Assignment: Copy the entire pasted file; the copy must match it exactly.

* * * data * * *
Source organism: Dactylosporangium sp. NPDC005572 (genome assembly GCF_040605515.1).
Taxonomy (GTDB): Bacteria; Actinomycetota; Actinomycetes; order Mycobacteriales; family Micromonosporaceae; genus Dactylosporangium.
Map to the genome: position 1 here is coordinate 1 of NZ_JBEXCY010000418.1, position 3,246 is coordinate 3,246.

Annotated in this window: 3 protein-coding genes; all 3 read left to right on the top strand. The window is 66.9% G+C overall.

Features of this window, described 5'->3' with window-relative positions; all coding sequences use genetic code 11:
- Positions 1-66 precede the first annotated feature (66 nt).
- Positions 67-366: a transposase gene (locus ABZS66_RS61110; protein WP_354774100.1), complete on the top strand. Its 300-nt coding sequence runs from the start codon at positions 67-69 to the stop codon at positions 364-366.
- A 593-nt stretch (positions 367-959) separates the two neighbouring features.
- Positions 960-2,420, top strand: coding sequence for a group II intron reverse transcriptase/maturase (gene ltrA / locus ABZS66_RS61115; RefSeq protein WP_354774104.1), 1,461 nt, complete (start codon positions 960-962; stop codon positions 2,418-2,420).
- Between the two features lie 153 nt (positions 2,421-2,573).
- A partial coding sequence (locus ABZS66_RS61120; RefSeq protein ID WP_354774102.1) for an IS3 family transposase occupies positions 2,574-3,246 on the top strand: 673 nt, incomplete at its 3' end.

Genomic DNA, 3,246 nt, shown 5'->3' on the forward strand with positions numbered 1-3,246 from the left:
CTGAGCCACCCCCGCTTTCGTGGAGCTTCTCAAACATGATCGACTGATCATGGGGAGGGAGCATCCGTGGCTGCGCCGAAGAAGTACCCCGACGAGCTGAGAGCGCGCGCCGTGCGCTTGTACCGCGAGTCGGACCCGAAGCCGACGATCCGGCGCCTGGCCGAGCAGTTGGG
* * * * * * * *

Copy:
Source organism: Dactylosporangium sp. NPDC005572 (genome assembly GCF_040605515.1).
Taxonomy (GTDB): Bacteria; Actinomycetota; Actinomycetes; order Mycobacteriales; family Micromonosporaceae; genus Dactylosporangium.
Map to the genome: position 1 here is coordinate 1 of NZ_JBEXCY010000418.1, position 3,246 is coordinate 3,246.

Annotated in this window: 3 protein-coding genes; all 3 read left to right on the top strand. The window is 66.9% G+C overall.

Features of this window, described 5'->3' with window-relative positions; all coding sequences use genetic code 11:
- Positions 1-66 precede the first annotated feature (66 nt).
- Positions 67-366: a transposase gene (locus ABZS66_RS61110; protein WP_354774100.1), complete on the top strand. Its 300-nt coding sequence runs from the start codon at positions 67-69 to the stop codon at positions 364-366.
- A 593-nt stretch (positions 367-959) separates the two neighbouring features.
- Positions 960-2,420, top strand: coding sequence for a group II intron reverse transcriptase/maturase (gene ltrA / locus ABZS66_RS61115; RefSeq protein WP_354774104.1), 1,461 nt, complete (start codon positions 960-962; stop codon positions 2,418-2,420).
- Between the two features lie 153 nt (positions 2,421-2,573).
- A partial coding sequence (locus ABZS66_RS61120; RefSeq protein ID WP_354774102.1) for an IS3 family transposase occupies positions 2,574-3,246 on the top strand: 673 nt, incomplete at its 3' end.

Genomic DNA, 3,246 nt, shown 5'->3' on the forward strand with positions numbered 1-3,246 from the left:
CTGAGCCACCCCCGCTTTCGTGGAGCTTCTCAAACATGATCGACTGATCATGGGGAGGGAGCATCCGTGGCTGCGCCGAAGAAGTACCCCGACGAGCTGAGAGCGCGCGCCGTGCGCTTGTACCGCGAGTCGGACCCGAAGCCGACGATCCGGCGCCTGGCCGAGCAGTTGGG